Three words repurposed by Mormons: Gospel, Testimony, and Prompting.
In any community with a shared interest an internal vocabulary arises. I’ve written before about jargon in general and about the Mormon use of the word “atonement”. Today I’m adding three more words to my Lexicon of Mormon jargon.
“Gospel” comes from the old English for “good news”. Where it is commonly used to mean Christ’s sacrifice, Mormons use “the gospel” more generally to refer to all timeless revealed truth. I am not clear on when or why this difference of usage arose.
Prior to the 1930s, “Testimony” was used by Mormons like it was by everyone else: “the contents of your proffered witness.” But by the 1940s it had shifted to mean “those elements of church doctrine to which you may personally bear witness.” The current usage also connotes that the knowledge in a testimony came from a spiritual witness (as opposed to reason, experience, or trust in another’s witness). Examples explaining this idea from before the word attained its current meaning can be found in Alma 5:45–46 and this quote (the highlighted paragraph) by Lorenzo Snow.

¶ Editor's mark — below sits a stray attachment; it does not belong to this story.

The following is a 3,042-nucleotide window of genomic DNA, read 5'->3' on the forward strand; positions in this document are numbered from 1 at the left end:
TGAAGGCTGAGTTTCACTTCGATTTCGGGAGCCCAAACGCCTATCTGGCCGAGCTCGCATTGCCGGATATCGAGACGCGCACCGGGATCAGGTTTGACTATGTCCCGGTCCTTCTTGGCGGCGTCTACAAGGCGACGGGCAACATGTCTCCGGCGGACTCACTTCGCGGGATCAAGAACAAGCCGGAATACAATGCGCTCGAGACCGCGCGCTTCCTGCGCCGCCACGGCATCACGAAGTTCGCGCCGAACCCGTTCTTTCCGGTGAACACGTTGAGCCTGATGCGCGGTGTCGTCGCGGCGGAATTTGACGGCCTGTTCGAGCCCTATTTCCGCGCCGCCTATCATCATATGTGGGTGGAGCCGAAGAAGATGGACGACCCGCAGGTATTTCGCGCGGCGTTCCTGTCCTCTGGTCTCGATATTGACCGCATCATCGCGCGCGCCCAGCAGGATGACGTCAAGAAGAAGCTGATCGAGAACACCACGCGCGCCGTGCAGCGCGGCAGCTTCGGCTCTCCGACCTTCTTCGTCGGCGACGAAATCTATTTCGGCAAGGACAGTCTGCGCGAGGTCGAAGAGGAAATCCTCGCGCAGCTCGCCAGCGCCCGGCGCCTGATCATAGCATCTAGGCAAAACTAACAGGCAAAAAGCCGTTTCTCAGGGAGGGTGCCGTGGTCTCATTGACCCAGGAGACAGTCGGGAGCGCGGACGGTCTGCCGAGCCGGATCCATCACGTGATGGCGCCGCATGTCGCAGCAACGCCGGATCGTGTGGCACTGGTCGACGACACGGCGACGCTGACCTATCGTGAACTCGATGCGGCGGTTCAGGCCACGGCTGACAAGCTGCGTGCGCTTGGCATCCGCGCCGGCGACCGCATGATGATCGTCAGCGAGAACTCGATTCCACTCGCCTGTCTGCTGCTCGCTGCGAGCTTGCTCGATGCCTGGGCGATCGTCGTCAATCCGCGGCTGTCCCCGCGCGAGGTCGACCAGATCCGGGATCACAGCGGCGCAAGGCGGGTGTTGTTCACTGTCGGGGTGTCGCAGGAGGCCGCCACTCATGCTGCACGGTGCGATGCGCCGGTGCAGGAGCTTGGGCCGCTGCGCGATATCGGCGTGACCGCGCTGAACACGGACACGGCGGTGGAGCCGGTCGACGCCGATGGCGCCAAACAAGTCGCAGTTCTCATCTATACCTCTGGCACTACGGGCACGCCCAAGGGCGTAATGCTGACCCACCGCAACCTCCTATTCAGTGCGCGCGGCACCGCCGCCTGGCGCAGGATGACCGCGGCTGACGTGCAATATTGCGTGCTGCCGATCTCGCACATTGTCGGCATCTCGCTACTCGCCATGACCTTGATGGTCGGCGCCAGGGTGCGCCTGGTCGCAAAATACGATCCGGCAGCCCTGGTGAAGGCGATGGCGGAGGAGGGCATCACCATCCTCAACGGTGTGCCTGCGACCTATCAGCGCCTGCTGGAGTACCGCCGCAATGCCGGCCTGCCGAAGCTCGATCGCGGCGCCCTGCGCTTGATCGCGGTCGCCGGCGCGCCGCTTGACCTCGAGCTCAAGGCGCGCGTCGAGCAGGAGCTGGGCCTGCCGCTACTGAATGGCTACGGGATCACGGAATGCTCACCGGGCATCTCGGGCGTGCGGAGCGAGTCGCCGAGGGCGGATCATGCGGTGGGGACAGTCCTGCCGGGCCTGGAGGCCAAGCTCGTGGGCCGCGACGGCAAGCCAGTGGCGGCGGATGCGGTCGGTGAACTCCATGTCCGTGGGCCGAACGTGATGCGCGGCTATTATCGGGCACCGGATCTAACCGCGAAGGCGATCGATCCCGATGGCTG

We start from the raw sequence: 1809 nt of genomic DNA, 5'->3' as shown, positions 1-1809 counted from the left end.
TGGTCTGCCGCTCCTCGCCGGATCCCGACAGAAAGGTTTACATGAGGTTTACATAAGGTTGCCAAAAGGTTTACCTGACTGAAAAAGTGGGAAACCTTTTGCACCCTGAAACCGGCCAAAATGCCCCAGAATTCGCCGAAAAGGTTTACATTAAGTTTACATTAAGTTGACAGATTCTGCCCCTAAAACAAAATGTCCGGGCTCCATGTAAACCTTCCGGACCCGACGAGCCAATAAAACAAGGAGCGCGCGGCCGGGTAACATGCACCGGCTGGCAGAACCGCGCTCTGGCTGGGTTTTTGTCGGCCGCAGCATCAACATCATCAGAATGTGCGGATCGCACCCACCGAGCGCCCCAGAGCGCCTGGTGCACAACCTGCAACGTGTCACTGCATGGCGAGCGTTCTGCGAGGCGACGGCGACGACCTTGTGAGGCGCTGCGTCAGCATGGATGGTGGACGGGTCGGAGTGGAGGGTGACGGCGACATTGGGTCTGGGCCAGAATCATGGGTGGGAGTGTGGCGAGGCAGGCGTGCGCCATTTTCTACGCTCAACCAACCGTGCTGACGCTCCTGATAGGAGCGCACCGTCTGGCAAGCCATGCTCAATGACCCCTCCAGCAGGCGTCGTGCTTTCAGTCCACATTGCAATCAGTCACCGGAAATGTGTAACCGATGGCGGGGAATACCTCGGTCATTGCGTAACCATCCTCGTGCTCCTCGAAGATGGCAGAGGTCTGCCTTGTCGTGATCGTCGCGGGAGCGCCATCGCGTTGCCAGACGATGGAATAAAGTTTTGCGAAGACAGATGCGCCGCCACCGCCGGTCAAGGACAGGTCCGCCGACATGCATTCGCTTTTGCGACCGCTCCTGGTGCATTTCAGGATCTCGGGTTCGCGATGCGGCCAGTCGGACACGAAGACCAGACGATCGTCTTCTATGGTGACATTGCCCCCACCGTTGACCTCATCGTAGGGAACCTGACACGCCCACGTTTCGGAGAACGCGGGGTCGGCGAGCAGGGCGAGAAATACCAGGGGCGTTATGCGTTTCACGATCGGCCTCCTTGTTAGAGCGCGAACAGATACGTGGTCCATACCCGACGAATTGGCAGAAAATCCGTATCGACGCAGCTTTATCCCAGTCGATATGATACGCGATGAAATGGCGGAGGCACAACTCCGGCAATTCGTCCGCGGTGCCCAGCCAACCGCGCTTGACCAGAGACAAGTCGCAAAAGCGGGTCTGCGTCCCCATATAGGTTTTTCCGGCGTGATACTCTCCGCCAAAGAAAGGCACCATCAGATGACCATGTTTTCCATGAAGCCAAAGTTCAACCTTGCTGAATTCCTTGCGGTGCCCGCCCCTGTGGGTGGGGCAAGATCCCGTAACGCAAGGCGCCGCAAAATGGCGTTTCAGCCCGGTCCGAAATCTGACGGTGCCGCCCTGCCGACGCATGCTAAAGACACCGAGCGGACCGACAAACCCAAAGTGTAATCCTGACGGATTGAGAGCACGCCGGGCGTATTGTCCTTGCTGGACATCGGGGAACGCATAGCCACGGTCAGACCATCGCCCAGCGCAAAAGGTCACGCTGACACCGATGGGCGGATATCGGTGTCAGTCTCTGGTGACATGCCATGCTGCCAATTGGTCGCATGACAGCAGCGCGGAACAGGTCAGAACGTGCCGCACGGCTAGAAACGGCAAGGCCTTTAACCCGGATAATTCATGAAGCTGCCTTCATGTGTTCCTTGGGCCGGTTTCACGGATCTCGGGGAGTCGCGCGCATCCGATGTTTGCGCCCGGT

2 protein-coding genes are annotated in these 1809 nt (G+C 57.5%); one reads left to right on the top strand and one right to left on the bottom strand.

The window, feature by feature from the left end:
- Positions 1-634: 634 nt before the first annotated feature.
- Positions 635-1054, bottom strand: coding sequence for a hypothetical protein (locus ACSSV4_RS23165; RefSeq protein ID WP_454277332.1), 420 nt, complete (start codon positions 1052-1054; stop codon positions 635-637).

Testimony is an important concept in LDS teachings and I am unaware of another word for it. “Knowledge” and “belief” don’t suggest a spiritual source. “Faith” doesn’t connote the same level of confidence and has additional meaning of motivating to action that testimony alone does not possess (see, e.g., James 2:18–20). “Revelation” refers to a single event, not the sum total of many spiritual witnesses, and need not be restricted to “gospel”.
As used by Mormons, “prompting” almost always refers to a personal injunction or suggested action from by the Holy Ghost. There is often an implied uncertainty in discussing promptings, an unspoken understanding that they are not always easy to identify or interpret.